The EU country with the most varied natural history, Romania has mountains, forests with bear, wolf and lynx, one of the great wetlands in the Danube Delta, steppe and the Black Sea coast. All this is coupled to a remarkable range of culture. The talk will explore Romania, its diversity and beauty. The speaker leads wetland ecology research at the Centre for Ecology and Hydrology

1st December                                        Prof Peter Worsley ( Reading Univ.)
The Sulham Gap area from a geological perspective.

The Sulham Gap is an anomaly as it has no through drainage. However, the landforms demonstrate that at least some of the River Kennet discharge flowed through the gap into the Thames during the final phases of the Last Ice Age around twelve thousand years ago. The possible reasons for abandonment will be explored.

15th December Christmas Party and Photographic Competition

2016

 5th January                                      Peter Creed (Nature consultant and author)
Wild orchids in Berks, Bucks and Oxon

More species of wild orchid are found in this region than anywhere else in Britain. Peter Creed has seen and photographed all the fascinating species and will talk about when and where to see them locally.

19th January                                         Timothy Walker (Oxford Univ.)
Sex, Lies and Putrefaction

Joint meeting with BBOWT. The speaker was Horti Praefectus at Oxford Botanic gardens for 26 years and presented a series on the history of botany for BBC4. He will use his extensive knowledge of plants to introduce us to the wide variety of animals and other vectors that are exploited by plants for pollination, which is one of the closest relationships in Nature. He will demonstrate why this knowledge is so important to us all.

2nd February                                          Dr. P. Morris (Author)
The Edible Dormouse- a protected pest coming your way!

The Edible Dormouse Glis glis was introduced to Britain in 1902. It has become a significant pest and is still expanding its range. This talk will describe its extraordinary ecology, based on a 20-year study in the Chilterns, the only long-term investigation anywhere in Europe. Dr. Morris was a zoology lecturer at Royal Holloway College until retirement.

16th February                                         Dr. Tom Hart (Univ. Oxford)
Beyond Bases: 21st century techniques to monitor Antarctica

Penguins are some of the best studied species in Antarctica and the sub-Antarctic. Despite this, we know surprisingly little of their ecology and how they are responding to climate change and emerging fisheries. Dr. Hart will discuss a series of techniques that he has used to set up a monitoring network around the Southern Ocean.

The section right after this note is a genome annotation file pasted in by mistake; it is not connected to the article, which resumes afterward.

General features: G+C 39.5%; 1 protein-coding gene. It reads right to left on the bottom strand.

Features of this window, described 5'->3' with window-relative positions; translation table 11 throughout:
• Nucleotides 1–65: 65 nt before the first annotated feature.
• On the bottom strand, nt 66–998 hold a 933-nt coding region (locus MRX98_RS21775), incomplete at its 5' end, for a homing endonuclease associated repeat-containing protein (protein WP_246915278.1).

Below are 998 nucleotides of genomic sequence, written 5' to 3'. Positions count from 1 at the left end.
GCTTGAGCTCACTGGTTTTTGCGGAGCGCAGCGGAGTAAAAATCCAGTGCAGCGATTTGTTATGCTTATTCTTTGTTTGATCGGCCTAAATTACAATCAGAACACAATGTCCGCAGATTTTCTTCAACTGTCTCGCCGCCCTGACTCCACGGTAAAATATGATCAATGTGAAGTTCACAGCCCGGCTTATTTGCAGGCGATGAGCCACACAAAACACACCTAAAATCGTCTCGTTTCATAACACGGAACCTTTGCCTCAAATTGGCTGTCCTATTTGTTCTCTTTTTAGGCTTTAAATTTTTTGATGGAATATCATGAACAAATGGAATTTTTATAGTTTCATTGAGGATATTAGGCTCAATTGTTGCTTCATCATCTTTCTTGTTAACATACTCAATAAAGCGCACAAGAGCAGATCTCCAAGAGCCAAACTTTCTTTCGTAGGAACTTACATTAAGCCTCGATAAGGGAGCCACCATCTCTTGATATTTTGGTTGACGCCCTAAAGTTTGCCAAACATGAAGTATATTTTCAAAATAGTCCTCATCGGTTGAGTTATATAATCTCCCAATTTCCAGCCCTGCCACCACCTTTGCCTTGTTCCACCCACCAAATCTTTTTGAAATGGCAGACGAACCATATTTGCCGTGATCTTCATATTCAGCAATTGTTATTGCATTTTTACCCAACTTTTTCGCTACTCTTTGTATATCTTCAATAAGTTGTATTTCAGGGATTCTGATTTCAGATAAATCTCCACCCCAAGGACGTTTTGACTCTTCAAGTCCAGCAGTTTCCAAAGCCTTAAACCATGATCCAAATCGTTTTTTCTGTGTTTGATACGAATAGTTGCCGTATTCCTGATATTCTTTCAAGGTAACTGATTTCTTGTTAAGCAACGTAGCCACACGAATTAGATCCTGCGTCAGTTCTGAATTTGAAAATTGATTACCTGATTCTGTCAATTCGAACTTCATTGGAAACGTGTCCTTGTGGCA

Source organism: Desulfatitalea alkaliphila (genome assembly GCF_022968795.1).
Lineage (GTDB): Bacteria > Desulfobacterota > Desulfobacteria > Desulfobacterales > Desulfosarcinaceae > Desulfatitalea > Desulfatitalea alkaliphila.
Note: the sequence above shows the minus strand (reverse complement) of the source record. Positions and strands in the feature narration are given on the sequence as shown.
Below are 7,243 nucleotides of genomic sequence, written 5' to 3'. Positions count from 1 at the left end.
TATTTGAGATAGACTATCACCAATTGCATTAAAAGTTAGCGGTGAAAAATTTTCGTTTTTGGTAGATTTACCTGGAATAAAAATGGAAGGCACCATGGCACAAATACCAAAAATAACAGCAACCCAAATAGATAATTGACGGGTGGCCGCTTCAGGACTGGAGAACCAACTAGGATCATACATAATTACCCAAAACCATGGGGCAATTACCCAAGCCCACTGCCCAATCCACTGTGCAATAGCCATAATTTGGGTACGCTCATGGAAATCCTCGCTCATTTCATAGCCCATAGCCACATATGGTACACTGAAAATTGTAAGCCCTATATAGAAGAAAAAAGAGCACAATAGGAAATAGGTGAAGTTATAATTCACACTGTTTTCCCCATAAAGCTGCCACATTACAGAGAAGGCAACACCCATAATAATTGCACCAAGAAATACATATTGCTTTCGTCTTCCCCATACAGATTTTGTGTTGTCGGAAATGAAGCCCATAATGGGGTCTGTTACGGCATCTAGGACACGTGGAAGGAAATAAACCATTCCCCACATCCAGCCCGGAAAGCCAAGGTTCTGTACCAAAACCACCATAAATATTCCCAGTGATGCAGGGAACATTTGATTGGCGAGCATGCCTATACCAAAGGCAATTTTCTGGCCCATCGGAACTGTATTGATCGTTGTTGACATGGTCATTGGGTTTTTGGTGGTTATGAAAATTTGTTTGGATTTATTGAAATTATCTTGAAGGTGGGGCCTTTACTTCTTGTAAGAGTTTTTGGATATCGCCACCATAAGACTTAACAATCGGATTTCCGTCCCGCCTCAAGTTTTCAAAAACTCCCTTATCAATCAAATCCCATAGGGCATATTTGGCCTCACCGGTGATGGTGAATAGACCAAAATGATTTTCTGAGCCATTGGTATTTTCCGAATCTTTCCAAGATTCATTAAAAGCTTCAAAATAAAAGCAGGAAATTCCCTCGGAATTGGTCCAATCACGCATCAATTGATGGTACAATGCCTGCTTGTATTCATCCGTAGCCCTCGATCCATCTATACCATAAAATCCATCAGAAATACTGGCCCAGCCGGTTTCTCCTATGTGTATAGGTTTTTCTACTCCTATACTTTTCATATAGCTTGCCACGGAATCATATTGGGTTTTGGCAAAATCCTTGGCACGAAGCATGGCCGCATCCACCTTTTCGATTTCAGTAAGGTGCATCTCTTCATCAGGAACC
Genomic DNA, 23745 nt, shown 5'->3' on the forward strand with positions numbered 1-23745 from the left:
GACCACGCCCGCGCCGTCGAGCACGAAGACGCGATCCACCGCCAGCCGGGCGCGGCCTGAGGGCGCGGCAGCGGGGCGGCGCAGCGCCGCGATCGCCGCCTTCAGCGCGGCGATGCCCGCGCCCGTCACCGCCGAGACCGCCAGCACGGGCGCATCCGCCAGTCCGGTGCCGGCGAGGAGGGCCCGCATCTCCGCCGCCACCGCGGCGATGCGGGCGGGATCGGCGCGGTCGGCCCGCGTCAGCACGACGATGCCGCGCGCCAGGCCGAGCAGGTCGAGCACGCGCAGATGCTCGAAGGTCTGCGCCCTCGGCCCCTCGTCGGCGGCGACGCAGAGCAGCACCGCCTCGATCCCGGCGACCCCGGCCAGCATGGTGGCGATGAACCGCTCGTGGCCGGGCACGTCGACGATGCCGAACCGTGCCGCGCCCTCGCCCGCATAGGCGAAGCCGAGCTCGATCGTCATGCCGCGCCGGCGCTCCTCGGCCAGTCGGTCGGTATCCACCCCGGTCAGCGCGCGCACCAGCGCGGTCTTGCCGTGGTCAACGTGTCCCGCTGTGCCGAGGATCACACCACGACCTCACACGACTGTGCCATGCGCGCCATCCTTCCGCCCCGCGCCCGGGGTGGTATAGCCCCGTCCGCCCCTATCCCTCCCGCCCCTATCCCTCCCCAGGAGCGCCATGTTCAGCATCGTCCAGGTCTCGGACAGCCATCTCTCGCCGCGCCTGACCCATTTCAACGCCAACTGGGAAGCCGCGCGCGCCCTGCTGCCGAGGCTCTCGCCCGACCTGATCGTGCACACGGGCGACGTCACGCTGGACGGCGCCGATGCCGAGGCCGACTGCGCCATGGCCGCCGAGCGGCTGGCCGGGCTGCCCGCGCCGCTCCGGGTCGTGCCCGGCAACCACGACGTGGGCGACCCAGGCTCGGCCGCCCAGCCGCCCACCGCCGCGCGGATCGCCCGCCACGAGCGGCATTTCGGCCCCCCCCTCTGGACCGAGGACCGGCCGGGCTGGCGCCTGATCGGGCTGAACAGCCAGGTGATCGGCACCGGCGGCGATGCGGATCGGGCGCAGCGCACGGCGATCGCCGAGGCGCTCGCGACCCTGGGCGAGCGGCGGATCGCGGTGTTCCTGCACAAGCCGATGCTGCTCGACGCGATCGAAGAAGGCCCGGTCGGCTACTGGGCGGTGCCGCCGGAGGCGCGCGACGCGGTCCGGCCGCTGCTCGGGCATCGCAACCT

1st March                                    Erika Degani/ Samuel Leigh(Reading Univ.)
Can novel crop rotations enhance multiple ecosystem services?
Our project is looking into the potential of novel crop rotations to enhance biodiversity-derived ecosystem service in arable systems. We are focusing on soil fertility, pollination and pest regulation and any potential trade-offs and/or synergies between these services.

 15th March                                    AGM and Members’ Evening

Winter 2014/2015

7th October                         Dr. Michael Keith-Lucas
Presidential Address:           The natural history of Shetland

21st October                       Emma Rothero (OU)
Floodplain meadows:   a natural and cultural history

4th November                     Prof. Jeremy Thomas OBE (Oxford Univ.)
Butterflies that live with ants

18th November                    Marek Borkowski (Wildlife Poland)
Pole position in nature conservation

2nd December                     Katherine Booth-Jones (Reading Univ.)
Tracking tropical seabirds: the influence of genes and environment on dispersal

16th December
Christmas Party and Photographic Competition

 2015

 6th January                          Dick Greenaway (Chairman West Berkshire Countryside Society)
Where did our woods come from? A short history of woodland in southern England

20th January                        Alan Potter (Brunel microscopes)
Microscopes and natural history

3rd February                        Dr. Helen Read (Conservation Officer, Burnham Beeches NNR)
Pollards and pollarding, with particular emphasis on Burnham Beeches

17th February                       David Cliffe
Flowers of Greece: south and north, autumn and spring

3rd March                            John Tyler (Naturalist)
The island of crabs

17th March                          AGM and Members’ Evening

Winter 2013/2014

1st October                                              Dr. Owen Mountford
From Wilderness to Cabbage Patch to a new Waterland – the Changing Face of Fenland

15th October                                           Dr. Malcolm Storey
Fungi in the Garden

5th November                                         Martin Townsend
Oak Processionary Moth: history and life history in Berkshire and elsewhere

19th November                                       Prof. Ben Sheldon
Half a century and counting: population studies of the Great Tit population at Wytham Woods.

3rd December                                         Chloe Hardman
Wildlife-friendly farming in the UK

17th December
Christmas Party and Photographic Competition

 2014

7th January                                            Dr. Michael Keith-Lucas
Presidential Address:How Plants solve Crime

21st January                                           Martin Woolner
A close and friendly look at some British spiders

4th February                                           Dr. Martin Bidartondo
Fungi and plants working together

18th February                                         Dr. Glynn Percival
What’s New in Tree Protection?

4th March                                               Malcolm Brownsword
Butterflies and Orchids of the Upper Thames Region

18th March                             AGM and Members’ Evening

Winter 2012/2013

2nd October                                            Prof. Chris Bucke
Presidential Address: European Mountain Flowers

16th October                                           Roger Dobbs
Practical woodland management – does all our blood, sweat and tears really help wildlife?

6th November                                         David Redhead
Understanding the Brown Hairstreak Butterfly

20th November                                       Brian Clews
Wildlife of the JubileeRiver